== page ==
This year Highsted students won a place in the Robot Wars Schools’ Competition 2018, being chosen as one of only 22 schools out of the 244 schools who entered the competition. In order to win this place they had to design a robot that could battle it out against other machines in the arena. They have had the opportunity to work the Science & Engineering faculty at Greenwich University in Medway on this project and been inspired to want to achieve the first ever win for a girls’ school.
The team comprises of: Tolu Oseni, Alexandra Godawski, Kiruthigaa Arunan, Abigail Pike, Aimee Watt and Jessica Wiesmath. All the students on the robot building team are in Year 10 and have been working on this project as part of Highsted’s focus on Science, Technology, Engineering and Mathematics (STEM) in the curriculum to raise the profile of careers in Engineering and Design. Each student was awarded a trophy to recognise their excellent designs – which are now on display at Highsted.
The robot showdown starts in September and the school look forward to seeing the students’ robot in action. Visit the link below to learn more about the competition and how to purchase tickets:
Big Bang Fair: 27 June 2018
On a sunny and warm June day, 37 students from Years 7 & 8 boarded a bus for a STEM adventure in Sussex. The activities on offer were spread out over ten different locations within the main Sussex showground.
There the girls watched several exciting and interactive shows such as: engineering from the cradle to the grave, which showed us how science has enabled us to see into the womb; trap urine in nappies; secure children when travelling; and develop crumple zones and cryogenic freezing techniques for humans for the future.
The magic of science wowed with a display of chemistry and physics; with big bangs and flying saucers; and a very large saw being played with a violin bow, to demonstrate sound and resonance.
Around the site, tents and buildings housed more than 100 representatives from universities to industry and more; with interactive challenges from British Airways to Hadlow Agricultural College. Some of the most exciting displays seen were the non-Newtonian fluids on the speaker, a 27kg Boa Constrictor, Archimedes’ screw, metallic felt tip pens to make circuits and programme actions with different colours, and various live animals.
Overall, the site was an incredible display of innovation and the students agreed that they had all had a brilliant time.
Cambridge Chemistry Challenge: 22 June
This year at Highsted, 12 science students took part in the Cambridge Chemistry Challenge on the 22 June. There were a total of 7951 entries this year across the country and from these, 63% achieved specific awards: 54 students won Roentgenium Awards (scoring 49 points or more), 644 students won Gold Awards (30-48 points), 1418 students won Silver Awards (22-29 points) and 2901 students won Copper Awards (14-21 points).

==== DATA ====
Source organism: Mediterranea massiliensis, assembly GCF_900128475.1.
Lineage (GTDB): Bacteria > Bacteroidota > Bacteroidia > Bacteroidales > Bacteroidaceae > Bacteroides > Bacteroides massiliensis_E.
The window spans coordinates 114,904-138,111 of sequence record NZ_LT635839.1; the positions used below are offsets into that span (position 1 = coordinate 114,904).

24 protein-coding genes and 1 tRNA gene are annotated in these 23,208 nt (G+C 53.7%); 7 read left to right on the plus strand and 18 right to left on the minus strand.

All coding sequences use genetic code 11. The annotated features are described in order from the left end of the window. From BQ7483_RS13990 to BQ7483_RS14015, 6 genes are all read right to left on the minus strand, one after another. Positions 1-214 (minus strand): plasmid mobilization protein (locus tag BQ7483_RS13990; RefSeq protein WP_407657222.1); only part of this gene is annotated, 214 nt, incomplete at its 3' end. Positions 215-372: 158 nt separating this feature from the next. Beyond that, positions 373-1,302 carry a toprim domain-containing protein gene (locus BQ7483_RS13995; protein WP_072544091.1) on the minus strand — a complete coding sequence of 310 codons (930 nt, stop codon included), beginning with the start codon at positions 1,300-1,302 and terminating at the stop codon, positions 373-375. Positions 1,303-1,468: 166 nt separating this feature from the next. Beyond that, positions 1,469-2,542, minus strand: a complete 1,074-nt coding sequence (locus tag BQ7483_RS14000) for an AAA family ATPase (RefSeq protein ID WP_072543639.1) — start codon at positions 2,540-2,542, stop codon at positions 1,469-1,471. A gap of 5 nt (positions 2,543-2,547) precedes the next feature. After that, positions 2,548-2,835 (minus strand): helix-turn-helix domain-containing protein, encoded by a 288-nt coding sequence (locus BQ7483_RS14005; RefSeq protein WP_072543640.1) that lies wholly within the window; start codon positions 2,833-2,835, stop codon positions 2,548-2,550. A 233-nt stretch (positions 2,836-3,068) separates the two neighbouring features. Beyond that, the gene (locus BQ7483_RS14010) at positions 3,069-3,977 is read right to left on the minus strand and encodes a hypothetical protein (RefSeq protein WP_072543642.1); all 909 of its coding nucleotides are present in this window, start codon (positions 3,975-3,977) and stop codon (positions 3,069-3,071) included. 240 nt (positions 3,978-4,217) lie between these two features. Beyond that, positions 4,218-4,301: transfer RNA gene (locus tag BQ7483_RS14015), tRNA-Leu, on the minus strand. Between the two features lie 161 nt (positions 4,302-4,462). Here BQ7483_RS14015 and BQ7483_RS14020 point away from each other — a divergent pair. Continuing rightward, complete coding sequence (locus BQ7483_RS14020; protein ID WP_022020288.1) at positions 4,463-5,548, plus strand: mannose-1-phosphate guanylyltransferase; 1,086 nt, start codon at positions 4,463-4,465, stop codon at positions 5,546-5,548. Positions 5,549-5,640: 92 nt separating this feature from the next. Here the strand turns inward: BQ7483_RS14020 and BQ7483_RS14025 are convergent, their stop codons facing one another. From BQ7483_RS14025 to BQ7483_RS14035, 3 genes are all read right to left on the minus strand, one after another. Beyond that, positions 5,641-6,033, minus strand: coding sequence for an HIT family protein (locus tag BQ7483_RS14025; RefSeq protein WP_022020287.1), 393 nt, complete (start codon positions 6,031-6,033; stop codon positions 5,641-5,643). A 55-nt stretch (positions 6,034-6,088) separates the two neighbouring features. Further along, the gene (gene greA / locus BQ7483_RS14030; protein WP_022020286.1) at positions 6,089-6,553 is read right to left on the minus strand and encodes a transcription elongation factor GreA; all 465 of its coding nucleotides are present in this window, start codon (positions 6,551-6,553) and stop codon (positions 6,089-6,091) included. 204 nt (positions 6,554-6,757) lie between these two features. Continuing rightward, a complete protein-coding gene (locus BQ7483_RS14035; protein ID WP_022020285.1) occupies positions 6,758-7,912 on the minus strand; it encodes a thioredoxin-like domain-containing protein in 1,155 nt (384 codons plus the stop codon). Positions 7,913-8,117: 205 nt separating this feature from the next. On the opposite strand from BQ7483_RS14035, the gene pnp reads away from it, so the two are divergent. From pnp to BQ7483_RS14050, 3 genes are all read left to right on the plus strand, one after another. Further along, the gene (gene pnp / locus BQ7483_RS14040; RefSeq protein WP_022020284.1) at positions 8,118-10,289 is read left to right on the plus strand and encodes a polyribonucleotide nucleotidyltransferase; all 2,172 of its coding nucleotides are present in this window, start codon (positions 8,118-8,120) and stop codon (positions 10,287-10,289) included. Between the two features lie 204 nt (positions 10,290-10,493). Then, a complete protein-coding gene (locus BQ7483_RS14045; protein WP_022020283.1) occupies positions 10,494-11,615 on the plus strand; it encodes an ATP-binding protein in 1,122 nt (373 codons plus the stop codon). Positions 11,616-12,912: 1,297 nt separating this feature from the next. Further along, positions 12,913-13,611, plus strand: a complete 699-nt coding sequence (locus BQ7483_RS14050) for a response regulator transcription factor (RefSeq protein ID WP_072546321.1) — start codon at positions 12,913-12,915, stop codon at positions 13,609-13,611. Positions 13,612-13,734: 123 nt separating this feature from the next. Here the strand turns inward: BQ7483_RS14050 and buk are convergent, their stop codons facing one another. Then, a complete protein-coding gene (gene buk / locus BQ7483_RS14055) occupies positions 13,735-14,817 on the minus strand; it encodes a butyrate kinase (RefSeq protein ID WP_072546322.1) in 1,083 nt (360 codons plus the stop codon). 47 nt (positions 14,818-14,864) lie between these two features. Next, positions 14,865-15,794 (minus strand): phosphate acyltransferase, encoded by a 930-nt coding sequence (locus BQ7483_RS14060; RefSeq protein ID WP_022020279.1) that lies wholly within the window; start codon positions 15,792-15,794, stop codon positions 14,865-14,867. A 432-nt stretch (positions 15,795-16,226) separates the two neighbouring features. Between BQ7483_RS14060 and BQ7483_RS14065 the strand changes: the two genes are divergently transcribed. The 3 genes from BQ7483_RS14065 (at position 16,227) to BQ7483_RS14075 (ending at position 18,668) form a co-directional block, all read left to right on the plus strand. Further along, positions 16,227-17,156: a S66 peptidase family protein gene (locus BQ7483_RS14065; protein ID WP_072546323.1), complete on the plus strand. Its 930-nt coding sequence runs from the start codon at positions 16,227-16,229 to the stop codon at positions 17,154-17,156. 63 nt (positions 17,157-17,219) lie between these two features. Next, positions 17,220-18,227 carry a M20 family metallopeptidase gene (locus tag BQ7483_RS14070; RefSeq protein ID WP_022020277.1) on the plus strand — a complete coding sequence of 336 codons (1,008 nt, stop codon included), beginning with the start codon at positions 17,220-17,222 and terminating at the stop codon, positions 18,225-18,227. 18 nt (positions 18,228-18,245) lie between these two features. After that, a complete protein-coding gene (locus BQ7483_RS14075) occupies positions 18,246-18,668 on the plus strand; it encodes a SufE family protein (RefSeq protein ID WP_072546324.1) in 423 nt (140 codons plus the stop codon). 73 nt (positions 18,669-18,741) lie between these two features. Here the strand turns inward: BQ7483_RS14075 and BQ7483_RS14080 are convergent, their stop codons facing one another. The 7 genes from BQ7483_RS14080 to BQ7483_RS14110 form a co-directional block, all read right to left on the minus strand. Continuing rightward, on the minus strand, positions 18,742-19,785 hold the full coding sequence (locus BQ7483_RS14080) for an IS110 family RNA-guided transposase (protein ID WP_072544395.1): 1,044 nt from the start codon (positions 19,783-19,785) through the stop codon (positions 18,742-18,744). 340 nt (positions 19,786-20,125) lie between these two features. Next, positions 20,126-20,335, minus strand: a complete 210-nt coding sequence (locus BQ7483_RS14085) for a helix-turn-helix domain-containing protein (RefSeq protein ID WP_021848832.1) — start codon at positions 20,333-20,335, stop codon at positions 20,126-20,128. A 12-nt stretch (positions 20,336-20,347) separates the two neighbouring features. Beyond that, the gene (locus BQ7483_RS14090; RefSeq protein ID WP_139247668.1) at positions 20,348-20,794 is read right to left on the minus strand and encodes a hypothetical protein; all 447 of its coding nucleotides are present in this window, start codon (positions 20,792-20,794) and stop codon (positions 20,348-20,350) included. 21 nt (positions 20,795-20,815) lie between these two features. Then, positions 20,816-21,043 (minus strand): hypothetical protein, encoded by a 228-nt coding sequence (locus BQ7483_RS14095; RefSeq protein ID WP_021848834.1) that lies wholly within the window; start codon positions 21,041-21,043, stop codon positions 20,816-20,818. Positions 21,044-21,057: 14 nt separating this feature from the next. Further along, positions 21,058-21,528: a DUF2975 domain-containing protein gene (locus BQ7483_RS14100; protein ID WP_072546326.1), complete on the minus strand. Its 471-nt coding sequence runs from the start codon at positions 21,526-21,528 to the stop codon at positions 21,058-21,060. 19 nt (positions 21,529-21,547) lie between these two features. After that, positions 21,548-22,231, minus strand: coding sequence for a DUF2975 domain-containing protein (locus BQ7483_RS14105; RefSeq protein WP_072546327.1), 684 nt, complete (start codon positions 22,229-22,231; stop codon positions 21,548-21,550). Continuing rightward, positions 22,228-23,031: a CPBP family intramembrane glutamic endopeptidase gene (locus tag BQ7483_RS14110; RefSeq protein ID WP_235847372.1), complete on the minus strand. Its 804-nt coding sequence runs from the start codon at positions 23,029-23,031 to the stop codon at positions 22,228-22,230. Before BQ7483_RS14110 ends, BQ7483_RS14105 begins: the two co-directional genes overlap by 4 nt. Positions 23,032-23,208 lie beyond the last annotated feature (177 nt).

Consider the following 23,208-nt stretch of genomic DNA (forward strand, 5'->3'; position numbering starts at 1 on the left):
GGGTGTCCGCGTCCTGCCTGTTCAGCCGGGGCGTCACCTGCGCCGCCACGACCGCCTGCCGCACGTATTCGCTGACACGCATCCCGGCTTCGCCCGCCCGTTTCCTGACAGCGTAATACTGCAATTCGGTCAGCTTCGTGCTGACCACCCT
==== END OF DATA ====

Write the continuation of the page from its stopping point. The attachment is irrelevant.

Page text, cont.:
At Highsted, Erica Ogbomo, Charley-Mae Owen, Khivani Patel, Khusbu Patel and Laura Stokes all achieved the Copper Award; Heather Wilson gained a Silver Award and Rosie Millns achieved the Gold Award, scoring in the top 5% of all entries. The school is incredibly proud of these students’ achievements – well done to everyone who took part!
UKMT Junior Mathematics Challenge
All Year 8 pupils sat the UKMT Junior Mathematics Challenge on 27 April during a warm Period 4 lesson. The event took place in the hall and involved pupils answering 25 multiple choice questions. The catch? It’s in the name. The questions required some creative thinking from the pupils and in most cases some extensive problem solving. Couple this with the risk of penalty deductions for incorrect answers or guessing and pupils had to be very accurate and thoughtful about their work.
Shortly after, Highsted received the results: 17 students received a Bronze Award (requiring 49-60 points), 12 students received a Silver Award (requiring 61-74 points) and one outstanding student received a Gold Award (requiring over 75 points) – Elena Ingram.
Elena also qualified for the Pink Kangaroo. This is an additional, harder challenge that pupils sit should they exceed a certain threshold in the main challenge. This means that she scored over 82 points in the initial challenge. Elena (and the school) are awaiting the results of the Pink Kangaroo challenge with anticipation.
Mad Science Saturday 2018
On Saturday 24 February, budding scientists visited Highsted to participate in a day of fantastic activities. Forty-one pupils from 15 different primary schools took part in the science spectacular, watching exciting demonstrations and completing a range of challenges.
The day started with a history of fire, fuels and explosives as told by ‘Mad Scientist’ Mr Stanley. Following this were a series tasks for pupils to get involved in such as: experimenting with solid carbon dioxide using bubbles and dry ice; measuring cockroaches; testing the acidity of household chemicals such as vinegar and toothpaste; making rainbow towers using different densities of sugar solutions; observing tarantulas under a microscope; and creating electric circuits.
All students thoroughly enjoyed the day, happily sharing their thoughts and reactions, “All of the stations were so unique and covered a different aspect of science,” and “The people running the stations were so nice and friendly – thank you!”
Star Wars, Deep Africa & Mario Kart – a Super STEM Event